Now that Trump has won, telling the story of research is more important than ever

My first thought was that giving a midday talk at RTI today was, in hindsight, poorly scheduled. The day after the election — particularly this election — just isn’t the right time to talk about how to disseminate research. Who would care?

But my second thought was much better. This is exactly the right time to talk about the importance of disseminating research.

A Trump Administration, with a Republican Congress, is likely to be much less favorable to research and evidence, whether funding it or using it to inform policy, than a Clinton Administration would have been. This is not in and of itself wrong. There are other criteria that inform policy besides evidence. Values matter. Nevertheless, I agree with Bill that funding for research agencies like AHRQ, centers like CMMI, and institutes like PCORI is in jeopardy.

What to do?

What I told my audience was the same thing I would have told them any other day. We must keep telling the story of health care, if not all, research — why it matters, what it means, how we do it, where it leads to improvement, and how much more there is to do.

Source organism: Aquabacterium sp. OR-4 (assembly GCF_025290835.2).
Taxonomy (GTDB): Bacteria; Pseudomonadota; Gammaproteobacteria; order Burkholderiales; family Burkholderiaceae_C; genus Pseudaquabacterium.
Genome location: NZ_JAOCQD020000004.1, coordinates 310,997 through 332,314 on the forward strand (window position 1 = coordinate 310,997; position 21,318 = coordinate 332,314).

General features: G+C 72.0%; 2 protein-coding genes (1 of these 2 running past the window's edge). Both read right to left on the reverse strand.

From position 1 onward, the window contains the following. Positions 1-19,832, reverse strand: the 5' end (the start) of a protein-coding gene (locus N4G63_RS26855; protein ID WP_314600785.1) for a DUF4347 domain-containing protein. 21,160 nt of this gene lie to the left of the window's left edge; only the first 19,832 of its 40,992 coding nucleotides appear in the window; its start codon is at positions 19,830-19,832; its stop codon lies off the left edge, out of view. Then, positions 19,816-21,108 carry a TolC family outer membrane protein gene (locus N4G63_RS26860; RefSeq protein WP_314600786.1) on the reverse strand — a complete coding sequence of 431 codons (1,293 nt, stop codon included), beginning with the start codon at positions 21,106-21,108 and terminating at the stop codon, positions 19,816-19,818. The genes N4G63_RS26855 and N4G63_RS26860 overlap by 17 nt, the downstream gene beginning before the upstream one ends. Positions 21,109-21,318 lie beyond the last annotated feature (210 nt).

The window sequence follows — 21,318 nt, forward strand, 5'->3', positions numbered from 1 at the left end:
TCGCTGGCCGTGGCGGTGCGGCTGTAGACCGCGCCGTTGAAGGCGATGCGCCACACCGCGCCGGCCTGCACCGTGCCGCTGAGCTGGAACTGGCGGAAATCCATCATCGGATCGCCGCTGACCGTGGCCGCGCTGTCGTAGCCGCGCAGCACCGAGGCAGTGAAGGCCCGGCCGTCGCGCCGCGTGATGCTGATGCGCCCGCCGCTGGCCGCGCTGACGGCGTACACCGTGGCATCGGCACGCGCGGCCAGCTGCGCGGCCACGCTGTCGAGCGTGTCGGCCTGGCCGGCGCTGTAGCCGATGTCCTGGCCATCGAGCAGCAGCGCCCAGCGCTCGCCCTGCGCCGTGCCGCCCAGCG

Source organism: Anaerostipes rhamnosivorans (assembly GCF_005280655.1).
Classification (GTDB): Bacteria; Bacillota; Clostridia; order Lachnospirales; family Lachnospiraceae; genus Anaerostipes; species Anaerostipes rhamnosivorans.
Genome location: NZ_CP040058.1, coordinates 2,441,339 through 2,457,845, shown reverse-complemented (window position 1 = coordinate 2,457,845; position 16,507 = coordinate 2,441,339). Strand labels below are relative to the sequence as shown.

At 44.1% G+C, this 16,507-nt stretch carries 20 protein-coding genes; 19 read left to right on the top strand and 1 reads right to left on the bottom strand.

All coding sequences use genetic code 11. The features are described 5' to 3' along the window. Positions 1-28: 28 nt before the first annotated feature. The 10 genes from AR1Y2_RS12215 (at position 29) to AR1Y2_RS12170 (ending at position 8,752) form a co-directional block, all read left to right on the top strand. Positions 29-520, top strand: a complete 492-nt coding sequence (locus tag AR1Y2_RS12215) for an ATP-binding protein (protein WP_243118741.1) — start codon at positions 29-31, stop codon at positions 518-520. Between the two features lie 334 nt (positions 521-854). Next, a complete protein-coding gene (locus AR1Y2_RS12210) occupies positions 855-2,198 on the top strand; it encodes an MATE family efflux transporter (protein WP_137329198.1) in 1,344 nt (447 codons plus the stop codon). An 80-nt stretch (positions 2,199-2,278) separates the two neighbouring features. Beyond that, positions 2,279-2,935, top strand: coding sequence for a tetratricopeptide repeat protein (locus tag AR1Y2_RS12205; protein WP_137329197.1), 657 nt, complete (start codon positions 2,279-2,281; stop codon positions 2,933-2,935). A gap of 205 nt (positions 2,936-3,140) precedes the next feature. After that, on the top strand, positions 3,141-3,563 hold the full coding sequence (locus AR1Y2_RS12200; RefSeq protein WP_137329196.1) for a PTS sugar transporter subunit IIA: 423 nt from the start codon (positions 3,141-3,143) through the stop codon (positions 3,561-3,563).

There are so many ways to do this. We can write. We can make videos. We can tweet, post on Facebook, call our representatives, give talks in our communities, and on and on.

I’m favorable to writing, so my talk focused on how to do that. I described my process of developing posts that translate research for a wider audience. I encouraged my audience to develop the skills to do the same, and I showed them how. (It’s up to them to put in the practice, of course. I cannot do that for them.)

If we don’t redouble our efforts to communicate what we do as researchers, we will get what we deserve, which is less research support. That may be what we get anyway, but we have little to lose by trying to educate the public, our policymakers, and journalists why and how what we do matters.

Telling the story of research has not become less relevant now that Trump has won. Now more than ever, it’s one of the most important things me and my colleagues at TIE and beyond can do.


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